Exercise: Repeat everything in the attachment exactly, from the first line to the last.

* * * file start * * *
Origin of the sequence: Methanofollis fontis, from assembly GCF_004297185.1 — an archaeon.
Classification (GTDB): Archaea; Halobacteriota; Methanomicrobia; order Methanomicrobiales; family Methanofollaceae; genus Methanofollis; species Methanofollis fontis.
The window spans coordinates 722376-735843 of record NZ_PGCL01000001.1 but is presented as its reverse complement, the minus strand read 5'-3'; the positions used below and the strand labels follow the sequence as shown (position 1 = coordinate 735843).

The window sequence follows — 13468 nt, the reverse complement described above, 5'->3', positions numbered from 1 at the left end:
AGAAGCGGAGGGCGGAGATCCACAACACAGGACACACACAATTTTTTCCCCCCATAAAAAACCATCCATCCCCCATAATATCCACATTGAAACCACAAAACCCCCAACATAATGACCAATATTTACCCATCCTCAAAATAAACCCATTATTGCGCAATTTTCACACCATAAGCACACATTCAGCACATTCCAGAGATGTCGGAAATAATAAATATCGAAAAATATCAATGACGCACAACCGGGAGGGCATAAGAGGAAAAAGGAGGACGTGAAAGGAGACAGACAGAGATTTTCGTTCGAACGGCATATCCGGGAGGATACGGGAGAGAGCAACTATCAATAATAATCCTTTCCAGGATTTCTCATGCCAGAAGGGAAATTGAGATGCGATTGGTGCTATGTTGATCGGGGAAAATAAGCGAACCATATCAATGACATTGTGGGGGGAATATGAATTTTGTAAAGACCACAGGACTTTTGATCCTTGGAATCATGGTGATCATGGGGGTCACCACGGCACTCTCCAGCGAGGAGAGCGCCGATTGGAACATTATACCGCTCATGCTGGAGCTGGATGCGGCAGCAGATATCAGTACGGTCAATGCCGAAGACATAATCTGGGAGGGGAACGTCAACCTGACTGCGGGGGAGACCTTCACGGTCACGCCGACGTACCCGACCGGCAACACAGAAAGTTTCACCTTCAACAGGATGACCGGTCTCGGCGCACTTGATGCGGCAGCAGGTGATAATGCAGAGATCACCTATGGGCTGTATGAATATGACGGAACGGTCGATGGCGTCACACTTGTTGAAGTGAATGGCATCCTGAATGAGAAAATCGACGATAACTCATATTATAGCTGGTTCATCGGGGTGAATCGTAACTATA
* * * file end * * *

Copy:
Origin of the sequence: Methanofollis fontis, from assembly GCF_004297185.1 — an archaeon.
Classification (GTDB): Archaea; Halobacteriota; Methanomicrobia; order Methanomicrobiales; family Methanofollaceae; genus Methanofollis; species Methanofollis fontis.
The window spans coordinates 722376-735843 of record NZ_PGCL01000001.1 but is presented as its reverse complement, the minus strand read 5'-3'; the positions used below and the strand labels follow the sequence as shown (position 1 = coordinate 735843).

The window sequence follows — 13468 nt, the reverse complement described above, 5'->3', positions numbered from 1 at the left end:
AGAAGCGGAGGGCGGAGATCCACAACACAGGACACACACAATTTTTTCCCCCCATAAAAAACCATCCATCCCCCATAATATCCACATTGAAACCACAAAACCCCCAACATAATGACCAATATTTACCCATCCTCAAAATAAACCCATTATTGCGCAATTTTCACACCATAAGCACACATTCAGCACATTCCAGAGATGTCGGAAATAATAAATATCGAAAAATATCAATGACGCACAACCGGGAGGGCATAAGAGGAAAAAGGAGGACGTGAAAGGAGACAGACAGAGATTTTCGTTCGAACGGCATATCCGGGAGGATACGGGAGAGAGCAACTATCAATAATAATCCTTTCCAGGATTTCTCATGCCAGAAGGGAAATTGAGATGCGATTGGTGCTATGTTGATCGGGGAAAATAAGCGAACCATATCAATGACATTGTGGGGGGAATATGAATTTTGTAAAGACCACAGGACTTTTGATCCTTGGAATCATGGTGATCATGGGGGTCACCACGGCACTCTCCAGCGAGGAGAGCGCCGATTGGAACATTATACCGCTCATGCTGGAGCTGGATGCGGCAGCAGATATCAGTACGGTCAATGCCGAAGACATAATCTGGGAGGGGAACGTCAACCTGACTGCGGGGGAGACCTTCACGGTCACGCCGACGTACCCGACCGGCAACACAGAAAGTTTCACCTTCAACAGGATGACCGGTCTCGGCGCACTTGATGCGGCAGCAGGTGATAATGCAGAGATCACCTATGGGCTGTATGAATATGACGGAACGGTCGATGGCGTCACACTTGTTGAAGTGAATGGCATCCTGAATGAGAAAATCGACGATAACTCATATTATAGCTGGTTCATCGGGGTGAATCGTAACTATA